Sunday, June 19, 2011

Happy Father's Day, Dad! Love, Anita

It still hurts when I think of my dad.

It’s been almost four years since he passed away (I hate saying “died”) and as I sit here and write, tears well up in my eyes.

I know I was lucky to have him as my dad. I respected him – not just for being so smart, at the top of his class, and for earning a scholarship to study in the states and getting his Ph.D. – but for how selfless he was. His kids came first and helping others came first, and principle was very important.

My dad used to take me to his lab and show me how to titrate. I learned what an acid was and what a base was. I learned about plant diseases during walks in the park. I learned about politics from the many debates and discussions that took place in our house and also from NPR that my dad always had on in the car.

My dad helped me move into my dorm room at college. It was only three miles from home. He called me that first night and I didn’t answer. I had of course gone out and stayed out late that night, tasting my first night of freedom. He was so mad when I called home the next morning. He was scared that something had happened to me. He loved me.

When we were planning my wedding and picking out songs, and I played a Bidai song – an Indian song typically played when the daughter leaves the parental home – he started to cry and asked me not to play it at the wedding reception because he didn’t want to cry in front of the guests. He loved me.

I was at my parent’s home when I went into labor with my first child so my dad told us to hurry to the hospital. We left my mom and dad’s home and went home first so I could take a shower. I just wasn’t ready to go to the hospital. When we arrived about ninety minutes later, my dad was almost frantic. My OB/GYN said he was this close to calling the police because my dad was worried that we had driven into a ditch. He loved me so much.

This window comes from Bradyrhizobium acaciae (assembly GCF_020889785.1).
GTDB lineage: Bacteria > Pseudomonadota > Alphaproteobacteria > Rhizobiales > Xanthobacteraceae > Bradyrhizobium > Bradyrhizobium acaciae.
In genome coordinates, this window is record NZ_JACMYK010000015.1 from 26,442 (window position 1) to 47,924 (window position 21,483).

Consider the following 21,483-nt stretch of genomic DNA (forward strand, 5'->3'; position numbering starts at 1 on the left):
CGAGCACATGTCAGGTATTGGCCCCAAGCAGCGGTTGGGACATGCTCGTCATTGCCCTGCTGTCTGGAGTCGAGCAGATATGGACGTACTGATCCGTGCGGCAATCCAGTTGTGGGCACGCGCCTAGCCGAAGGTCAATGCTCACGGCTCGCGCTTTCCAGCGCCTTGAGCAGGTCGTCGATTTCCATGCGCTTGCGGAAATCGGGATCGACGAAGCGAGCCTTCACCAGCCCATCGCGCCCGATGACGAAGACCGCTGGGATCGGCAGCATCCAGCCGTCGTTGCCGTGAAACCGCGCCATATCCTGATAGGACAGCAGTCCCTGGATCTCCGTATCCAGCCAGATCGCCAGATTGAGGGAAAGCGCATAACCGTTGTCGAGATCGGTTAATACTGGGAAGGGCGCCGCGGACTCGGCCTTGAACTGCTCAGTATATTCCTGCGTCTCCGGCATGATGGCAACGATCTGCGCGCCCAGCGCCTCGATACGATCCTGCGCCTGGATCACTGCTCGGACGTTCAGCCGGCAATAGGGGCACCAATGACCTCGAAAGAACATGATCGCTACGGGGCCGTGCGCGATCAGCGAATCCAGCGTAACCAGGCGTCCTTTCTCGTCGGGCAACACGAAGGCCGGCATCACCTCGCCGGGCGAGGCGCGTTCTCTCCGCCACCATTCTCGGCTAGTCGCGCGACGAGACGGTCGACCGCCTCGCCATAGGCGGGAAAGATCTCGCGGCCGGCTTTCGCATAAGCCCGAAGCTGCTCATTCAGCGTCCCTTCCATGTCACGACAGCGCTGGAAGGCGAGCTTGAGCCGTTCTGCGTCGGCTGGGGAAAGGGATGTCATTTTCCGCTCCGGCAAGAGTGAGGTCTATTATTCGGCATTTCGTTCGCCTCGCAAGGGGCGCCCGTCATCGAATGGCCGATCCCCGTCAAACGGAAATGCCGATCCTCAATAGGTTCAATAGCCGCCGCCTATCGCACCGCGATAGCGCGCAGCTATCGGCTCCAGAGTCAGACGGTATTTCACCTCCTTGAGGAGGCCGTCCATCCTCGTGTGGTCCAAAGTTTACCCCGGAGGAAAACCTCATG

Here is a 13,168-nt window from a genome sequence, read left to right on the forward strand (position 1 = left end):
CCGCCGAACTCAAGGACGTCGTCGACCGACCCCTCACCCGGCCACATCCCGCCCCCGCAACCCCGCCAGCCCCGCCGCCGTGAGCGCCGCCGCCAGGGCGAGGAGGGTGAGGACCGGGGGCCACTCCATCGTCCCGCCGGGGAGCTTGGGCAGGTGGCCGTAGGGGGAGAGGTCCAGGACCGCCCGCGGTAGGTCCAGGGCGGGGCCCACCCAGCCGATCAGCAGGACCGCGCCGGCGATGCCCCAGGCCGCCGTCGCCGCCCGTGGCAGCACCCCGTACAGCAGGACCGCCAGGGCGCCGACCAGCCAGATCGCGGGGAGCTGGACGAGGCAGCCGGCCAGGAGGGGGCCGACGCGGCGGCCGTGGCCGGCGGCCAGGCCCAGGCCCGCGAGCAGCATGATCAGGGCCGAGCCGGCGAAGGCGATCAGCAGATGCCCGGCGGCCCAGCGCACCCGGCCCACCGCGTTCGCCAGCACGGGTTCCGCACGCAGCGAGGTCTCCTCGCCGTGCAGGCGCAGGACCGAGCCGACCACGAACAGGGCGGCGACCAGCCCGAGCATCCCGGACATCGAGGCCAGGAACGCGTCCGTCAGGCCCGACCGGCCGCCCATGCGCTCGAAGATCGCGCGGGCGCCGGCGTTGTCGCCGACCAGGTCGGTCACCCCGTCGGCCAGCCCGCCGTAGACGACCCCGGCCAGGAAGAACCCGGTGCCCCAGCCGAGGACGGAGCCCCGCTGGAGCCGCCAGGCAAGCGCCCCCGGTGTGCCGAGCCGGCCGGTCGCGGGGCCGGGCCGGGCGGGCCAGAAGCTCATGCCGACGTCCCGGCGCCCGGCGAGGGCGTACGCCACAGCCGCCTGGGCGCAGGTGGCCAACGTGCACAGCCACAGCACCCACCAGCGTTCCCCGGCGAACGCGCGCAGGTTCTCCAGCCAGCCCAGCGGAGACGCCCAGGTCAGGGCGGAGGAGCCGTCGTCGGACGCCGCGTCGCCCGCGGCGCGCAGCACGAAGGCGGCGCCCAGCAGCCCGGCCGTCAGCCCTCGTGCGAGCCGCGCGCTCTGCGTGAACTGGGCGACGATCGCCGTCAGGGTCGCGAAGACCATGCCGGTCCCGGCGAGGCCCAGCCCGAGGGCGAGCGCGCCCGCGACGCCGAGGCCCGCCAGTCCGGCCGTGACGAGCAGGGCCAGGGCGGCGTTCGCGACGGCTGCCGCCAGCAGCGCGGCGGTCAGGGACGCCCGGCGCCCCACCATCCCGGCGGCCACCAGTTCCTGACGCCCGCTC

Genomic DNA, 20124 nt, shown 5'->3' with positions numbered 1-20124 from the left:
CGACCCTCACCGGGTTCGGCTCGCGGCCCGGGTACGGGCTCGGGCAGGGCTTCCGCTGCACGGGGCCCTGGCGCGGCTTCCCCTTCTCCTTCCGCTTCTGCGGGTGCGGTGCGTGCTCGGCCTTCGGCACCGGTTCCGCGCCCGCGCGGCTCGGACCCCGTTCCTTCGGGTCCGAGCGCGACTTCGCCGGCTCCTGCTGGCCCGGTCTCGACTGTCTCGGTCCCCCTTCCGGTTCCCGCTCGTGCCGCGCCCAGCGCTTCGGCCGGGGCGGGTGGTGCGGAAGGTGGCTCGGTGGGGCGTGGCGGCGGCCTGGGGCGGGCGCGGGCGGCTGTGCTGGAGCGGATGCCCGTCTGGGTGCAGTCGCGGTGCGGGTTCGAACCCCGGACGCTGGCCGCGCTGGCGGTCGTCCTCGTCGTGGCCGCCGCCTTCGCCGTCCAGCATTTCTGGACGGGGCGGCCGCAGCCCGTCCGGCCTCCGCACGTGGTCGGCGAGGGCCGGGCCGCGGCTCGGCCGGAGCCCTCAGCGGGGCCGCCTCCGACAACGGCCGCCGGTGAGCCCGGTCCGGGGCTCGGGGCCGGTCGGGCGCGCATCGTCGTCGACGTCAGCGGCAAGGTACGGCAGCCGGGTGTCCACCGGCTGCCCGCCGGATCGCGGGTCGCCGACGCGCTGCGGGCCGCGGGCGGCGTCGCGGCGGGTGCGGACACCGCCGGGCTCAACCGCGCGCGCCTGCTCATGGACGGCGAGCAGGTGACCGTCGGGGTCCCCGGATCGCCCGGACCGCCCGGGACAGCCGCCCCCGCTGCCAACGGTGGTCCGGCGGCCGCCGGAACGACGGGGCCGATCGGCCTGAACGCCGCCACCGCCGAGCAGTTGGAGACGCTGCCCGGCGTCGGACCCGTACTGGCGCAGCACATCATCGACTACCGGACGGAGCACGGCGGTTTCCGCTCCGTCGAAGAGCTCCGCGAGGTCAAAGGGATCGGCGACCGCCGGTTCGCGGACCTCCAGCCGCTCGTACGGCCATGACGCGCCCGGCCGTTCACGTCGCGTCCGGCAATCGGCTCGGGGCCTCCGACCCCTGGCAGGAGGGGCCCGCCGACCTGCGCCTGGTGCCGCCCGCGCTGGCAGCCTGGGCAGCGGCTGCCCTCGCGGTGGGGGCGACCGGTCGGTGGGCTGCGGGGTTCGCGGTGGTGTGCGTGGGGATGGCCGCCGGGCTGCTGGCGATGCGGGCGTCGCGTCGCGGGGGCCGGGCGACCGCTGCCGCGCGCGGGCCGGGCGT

I loved how he would come home from work and immediately take one of my babies and carry them around the yard in his suit and dress shoes, bouncing them a little and letting them touch the trees and feel the grass while he whispered in their ears. I would watch from the window and feel a contentment that I don’t get to experience now.

When he got sick, it was so incredibly hard. Watching him die. One Sunday night we watched “60 Minutes” together and Elizabeth Edwards was on, explaining that she had come to terms with the fact that she was dying. I tried hard not to look at my dad because I knew, I could feel, that he was trying not to cry, and trying to come to terms with his death which was only a few months away.

We were waiting for the urologist to come into the room one time and my dad, who wasn’t dressed, fell off the examining table. It was hard trying to pick him up – he had lost 40 pounds – and act as if he still had all his dignity. I wanted him to feel my respect so he wasn’t embarrassed. I loved him.

I loved when the kids and I went to see my parents. We only live five miles away from their home where I grew up. My youngest, Devina, who was two when he got sick, would run into the house and yell out, “Where is Nana? Where is Nana?” (“Nana” is Hindi for “grandfather.”) And when my dad saw her, his eyes would twinkle again like they did before he got sick and he would gingerly hug and kiss her. He loved his grandkids too.

I am thankful that Daulat Singh was my dad. That I had him for the years that I did. I just still wish he was here so my kids and I could wish him a Happy Father’s Day, and so my mom wouldn’t be so sad. I know he loved me, and God, I loved him so much. I miss him so much.

I just wish you were here, Dad.

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